Bourne's STEAM Director Starts With Arts

PATRICIA PEAL/ENTERPRISE - Christine Borning, STEAM director, and teacher Amy Fish are getting the new research and design studio at Bourne High School ready for hands-on learning. Bourne students in all grades and schools are expected to utilize the studio in pursuit of science, technology, engineering, arts and math curriculum integration.PATRICIA PEAL/ENTERPRISE - Final touches are being put on the new robotics lab at Bourne High School. Robotics is just one of the areas the high school has expanded to enhance the science, technology, engineering, arts and math curriculum.

A 12-year veteran of music instruction in the town’s schools has taken on the newly created position of STEAM (Science, Technology, Engineering, Arts, Math) director for the district.

Christine Borning has accepted the challenge and has begun reaching out to teachers in all Bourne schools and grade levels to offer curriculum guidance and support in the areas of science, technology, engineering, arts and math.

“The arts are a natural fit with STEM initiatives because the creative process is integral to innovation. The acts of brainstorming, problem solving, and revision are all valuable skills and all of these artistic practices align with scientific, mathematical and engineering processes,” Ms. Borning said.

While many other school districts and state education initiatives refer to science, technology, engineering and math classes as STEM learning, Bourne has decided to add an “A” in the acronym, for arts, making it STEAM.


“Bourne schools have always excelled in the arts. These are important flagship classes for us,” Ms. Borning said.

Ms. Borning was the band director at Bourne Middle School for 10 years before making the switch to STEAM director this summer. She was also a co-chairman of the fine arts curriculum development team for the district and has a self-professed passion for curriculum and instruction.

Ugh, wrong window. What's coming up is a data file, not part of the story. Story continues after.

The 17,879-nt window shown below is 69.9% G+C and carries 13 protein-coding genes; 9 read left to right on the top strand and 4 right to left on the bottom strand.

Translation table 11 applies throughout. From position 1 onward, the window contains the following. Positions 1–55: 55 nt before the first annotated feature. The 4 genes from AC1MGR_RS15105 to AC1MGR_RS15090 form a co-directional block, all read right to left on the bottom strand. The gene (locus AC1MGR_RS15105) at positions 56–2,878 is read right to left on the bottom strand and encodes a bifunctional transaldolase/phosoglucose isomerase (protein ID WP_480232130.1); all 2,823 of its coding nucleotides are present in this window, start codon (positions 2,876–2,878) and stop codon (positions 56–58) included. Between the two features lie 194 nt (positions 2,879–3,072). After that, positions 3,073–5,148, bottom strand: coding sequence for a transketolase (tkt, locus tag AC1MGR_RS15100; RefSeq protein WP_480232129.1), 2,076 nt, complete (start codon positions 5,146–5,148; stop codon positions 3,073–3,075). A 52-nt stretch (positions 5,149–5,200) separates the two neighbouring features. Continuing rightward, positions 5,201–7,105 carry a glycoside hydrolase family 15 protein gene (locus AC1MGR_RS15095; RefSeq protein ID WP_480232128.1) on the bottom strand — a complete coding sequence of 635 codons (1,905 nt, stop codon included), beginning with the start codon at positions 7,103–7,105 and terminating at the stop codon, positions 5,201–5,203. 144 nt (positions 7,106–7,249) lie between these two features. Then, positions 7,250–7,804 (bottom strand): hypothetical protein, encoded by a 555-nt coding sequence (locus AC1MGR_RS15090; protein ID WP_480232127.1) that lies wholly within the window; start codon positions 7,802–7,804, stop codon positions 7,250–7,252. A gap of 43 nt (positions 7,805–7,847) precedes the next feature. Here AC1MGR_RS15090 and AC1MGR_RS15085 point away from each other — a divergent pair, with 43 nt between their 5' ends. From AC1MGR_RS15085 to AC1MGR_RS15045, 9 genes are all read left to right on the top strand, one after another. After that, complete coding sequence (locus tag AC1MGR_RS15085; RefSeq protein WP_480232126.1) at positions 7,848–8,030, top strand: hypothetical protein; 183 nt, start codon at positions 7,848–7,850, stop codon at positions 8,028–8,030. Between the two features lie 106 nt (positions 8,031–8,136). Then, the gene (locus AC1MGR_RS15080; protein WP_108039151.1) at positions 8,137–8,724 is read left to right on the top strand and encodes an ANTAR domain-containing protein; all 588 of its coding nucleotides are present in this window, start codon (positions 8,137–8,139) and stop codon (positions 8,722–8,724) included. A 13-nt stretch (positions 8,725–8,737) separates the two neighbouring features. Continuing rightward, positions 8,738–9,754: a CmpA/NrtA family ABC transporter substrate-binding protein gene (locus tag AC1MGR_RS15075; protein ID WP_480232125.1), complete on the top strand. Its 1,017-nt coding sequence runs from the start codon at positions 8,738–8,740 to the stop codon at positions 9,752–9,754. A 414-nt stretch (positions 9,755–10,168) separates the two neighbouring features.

She is a graduate of the University of Massachusetts at Amherst and Boston University, where she received her master’s degree in music education. When she saw the posting for the STEAM director job she was excited to apply for the chance to use her education and knowledge of curriculum development to the big picture of STEAM learning.

“Ms. Borning is an established instructional leader. As a talented music instructor, she has an acute vantage point on performance based instruction. Furthermore, she has an excellent reputation amongst her peers and is an excellent match for our vested science, technology, engineering, arts and mathematics staff members,” said Steven M. Lamarche, superintendent of Bourne schools.

Ms. Borning attended a workshop this summer called “Advancing Understanding by Design” with Grant Wiggins. Her priority this fall is to get to know all of the district staff members and discover how she can best support them and capitalize on their innovative ideas and current programs, such as science teacher Andrew Collins and his robotics initiatives at the high school. Mr. Collins started robotics as an after school club, which will be expanding to a class this fall. A new robotics lab at Bourne High School is almost finished.

“She is a resourceful, enterprising educator who will work tirelessly to support the integration of STEAM studies in the Bourne Public Schools. We are lucky to be part of her interest in expanding her leadership skills and we look forward to the difference she will make for students,” Mr. Lamarche said.

In addition to Ms. Borning’s STEAM support, Bourne schools and teachers also have a new research and design studio that is housed at the high school and available to every class in the district. Dedicated STEAM teacher Amy Fish will oversee the studio and co-teach when a class is brought in to experience hands-on research and design processes as they relate to the subject they are studying.

“It is our hope that Ms. Borning can encourage and support the development and use of the research and design studio throughout the district,” Ms. Fish said. The studio is expected to be ready this fall.


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